That commercial motorbike operators should be banned from plying the Central Business District (CBD) is a noble idea. Apart from Freetown growing smaller and the number of bike riders seemingly increasing every day, these riders are notorious for their disregard for rules governing the roads. They are known for lawlessness and disdain for traffic officers and other road users, the number of senseless accidents they cause notwithstanding. But to ban them from the CBD, serious planning should have especially gone into rerouting them and decongesting the CBD from the resultant pedestrian overflow.
As a result of banning riders from town, the CBD is now experiencing serious overcrowding, something the buses, taxis and kekehs are finding very difficult to accommodate. Day in day out in the CBD, especially around noon, it seems as if Freetown is being invaded by people and vehicles. Traffic jams that were already a problem have been exacerbated to a point of overflowing.
This was the case at Mountain Cut yesterday when around noon, from the intersection with Kissy Road to just past Fourth Street traffic was at a standstill for over an hour when the number of commercial motorbikes, cars and pedestrians reached a suffocating climax. People and motor vehicles could barely move, with traffic officers at a loss for ideas of how to move the crowd. If this situation is allowed to continue on a daily basis, we should expect a rise in reported cases of road rage fights between drivers and road accidents, said a traffic officer who spoke on anonymity because he ‘cannot officially speak for the police force’. He said before banning bike riders from plying Kissy Road, the road transport authority, the police, city council and town planners should have gotten together to best see how they could rehabilitate the many feeder roads between Mountain Cut and Up Gun; which brings us to our point.
Neglected since they were widely used when the population of Freetown was within and below its capacity, these ‘feeder streets’, far from serving their intended purpose of decongesting traffic by providing drivers with alternate routes, are now part of the problem. They are in such states of disrepair, vehicular traffic has dwindled to such desperate lows that cars don’t use them, and residents have come to see them as their private driveways, so much so that they even stop vehicles from plying them.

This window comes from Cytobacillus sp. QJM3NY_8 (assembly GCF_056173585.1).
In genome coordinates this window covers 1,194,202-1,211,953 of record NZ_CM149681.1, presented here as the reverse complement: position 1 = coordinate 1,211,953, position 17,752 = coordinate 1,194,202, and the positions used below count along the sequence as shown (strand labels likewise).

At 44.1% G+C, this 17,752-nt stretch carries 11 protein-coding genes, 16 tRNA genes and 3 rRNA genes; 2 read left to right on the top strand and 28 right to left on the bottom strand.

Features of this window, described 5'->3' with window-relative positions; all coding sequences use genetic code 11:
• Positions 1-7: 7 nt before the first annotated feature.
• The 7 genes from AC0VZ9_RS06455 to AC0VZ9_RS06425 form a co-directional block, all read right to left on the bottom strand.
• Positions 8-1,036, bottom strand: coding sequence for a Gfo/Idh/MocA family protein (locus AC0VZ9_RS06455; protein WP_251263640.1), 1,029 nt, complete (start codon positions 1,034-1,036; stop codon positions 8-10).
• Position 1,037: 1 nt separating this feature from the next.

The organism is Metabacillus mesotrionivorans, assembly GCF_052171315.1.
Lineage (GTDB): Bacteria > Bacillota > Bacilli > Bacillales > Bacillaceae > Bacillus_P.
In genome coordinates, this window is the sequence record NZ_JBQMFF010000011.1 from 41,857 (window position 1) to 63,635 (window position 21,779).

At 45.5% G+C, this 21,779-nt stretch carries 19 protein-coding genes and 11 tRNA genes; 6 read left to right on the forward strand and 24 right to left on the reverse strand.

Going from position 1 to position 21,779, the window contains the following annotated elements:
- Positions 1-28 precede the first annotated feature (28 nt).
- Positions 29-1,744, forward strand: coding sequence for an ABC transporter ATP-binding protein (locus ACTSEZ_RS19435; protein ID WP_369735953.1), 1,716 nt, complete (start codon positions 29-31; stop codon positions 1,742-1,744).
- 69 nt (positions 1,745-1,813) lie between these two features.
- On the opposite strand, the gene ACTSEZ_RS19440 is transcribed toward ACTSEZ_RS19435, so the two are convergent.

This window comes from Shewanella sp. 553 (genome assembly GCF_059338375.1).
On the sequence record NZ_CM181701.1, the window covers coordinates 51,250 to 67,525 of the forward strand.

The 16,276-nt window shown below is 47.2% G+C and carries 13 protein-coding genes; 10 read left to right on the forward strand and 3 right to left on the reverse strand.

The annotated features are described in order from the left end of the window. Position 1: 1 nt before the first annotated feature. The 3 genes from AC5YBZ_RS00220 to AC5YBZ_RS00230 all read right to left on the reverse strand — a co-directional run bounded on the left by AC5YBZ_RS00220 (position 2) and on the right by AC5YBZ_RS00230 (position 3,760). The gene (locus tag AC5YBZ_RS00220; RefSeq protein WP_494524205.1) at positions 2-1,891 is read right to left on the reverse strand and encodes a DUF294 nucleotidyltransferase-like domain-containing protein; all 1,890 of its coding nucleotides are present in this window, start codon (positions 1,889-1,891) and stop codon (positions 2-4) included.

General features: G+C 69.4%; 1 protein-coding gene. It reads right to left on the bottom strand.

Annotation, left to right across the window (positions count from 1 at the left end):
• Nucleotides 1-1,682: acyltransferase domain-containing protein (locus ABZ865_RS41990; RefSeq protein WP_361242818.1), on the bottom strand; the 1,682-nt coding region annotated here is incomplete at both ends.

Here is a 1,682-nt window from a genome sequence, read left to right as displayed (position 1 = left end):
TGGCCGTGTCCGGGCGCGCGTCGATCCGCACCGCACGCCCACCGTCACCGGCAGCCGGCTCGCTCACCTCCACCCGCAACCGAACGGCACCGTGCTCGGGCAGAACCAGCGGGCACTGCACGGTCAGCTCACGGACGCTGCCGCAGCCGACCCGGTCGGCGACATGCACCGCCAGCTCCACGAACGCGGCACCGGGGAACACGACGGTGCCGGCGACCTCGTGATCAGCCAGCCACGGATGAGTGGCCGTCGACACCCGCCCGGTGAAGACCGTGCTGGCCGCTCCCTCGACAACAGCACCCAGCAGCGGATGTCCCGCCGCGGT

For a long time successive governments in Sierra Leone have wrongly preached that our agricultural production would improve if only we were to build and or rehabilitate farm to market and farm to highway roads. While those in the know would see that as part of the reason for our drop in agricultural output, the question that forces itself on us is: if we have so neglected the very necessary feeder streets across Freetown (the seat of our economic, social and political existence) that are still good to be used for their intended purposes, how serious are we about feeder roads upcountry?
As Freetown gets smaller every day, with the number of cars and people using the roads growing every day including traders, omolankays, wheelbarrows, if we do not improve on our road network certain areas of town will, in under a generation (29 years), be unfit for vehicular traffic. Case in point would be Dove Cut. Less than a generation ago, traffic from Cline Town, especially the Queen Elizabeth II Quay, used Dove Cut as a shortcut to access Kissy Street (now Sani Abacha Street) on their way west. Today, streets like Sackville Street, Free Street, Back Street, Upper East Street, face similar fates as Malama Thomas Street and every other feeder street that is now unfit for vehicular traffic across Freetown.
This doomsday road scenario cannot, and should not, be far from what our town planners have or are foreseeing for Freetown. The traffic and congestion problems we are experiencing in Freetown is not as a result of the number of vehicles and pedestrians using the roads, it is rather a result of the neglect of these very critical vein roads that feed onto the main roads leading to the highways. Banning motorbikes and kekehs from plying certain streets in the city is not the solution to what has become a perpetual problem in Freetown. Our road planners or relevant authorities have failed to plan for the future of road usage in Freetown hence they planned on failing, and are doing so miserably.
What we are now experiencing across Freetown started a long time ago. All across the city, the many smaller roads and streets that were built to decongest the main thoroughfares are all in bad condition. Any government that is serious about rehabilitating or constructing feeder roads upcountry should start with the ones that are right under our noses in the business and political heart of the land that we love, or else they will just be talking rhetoric as usual while blaming the wrong people and things for their lack of foresight.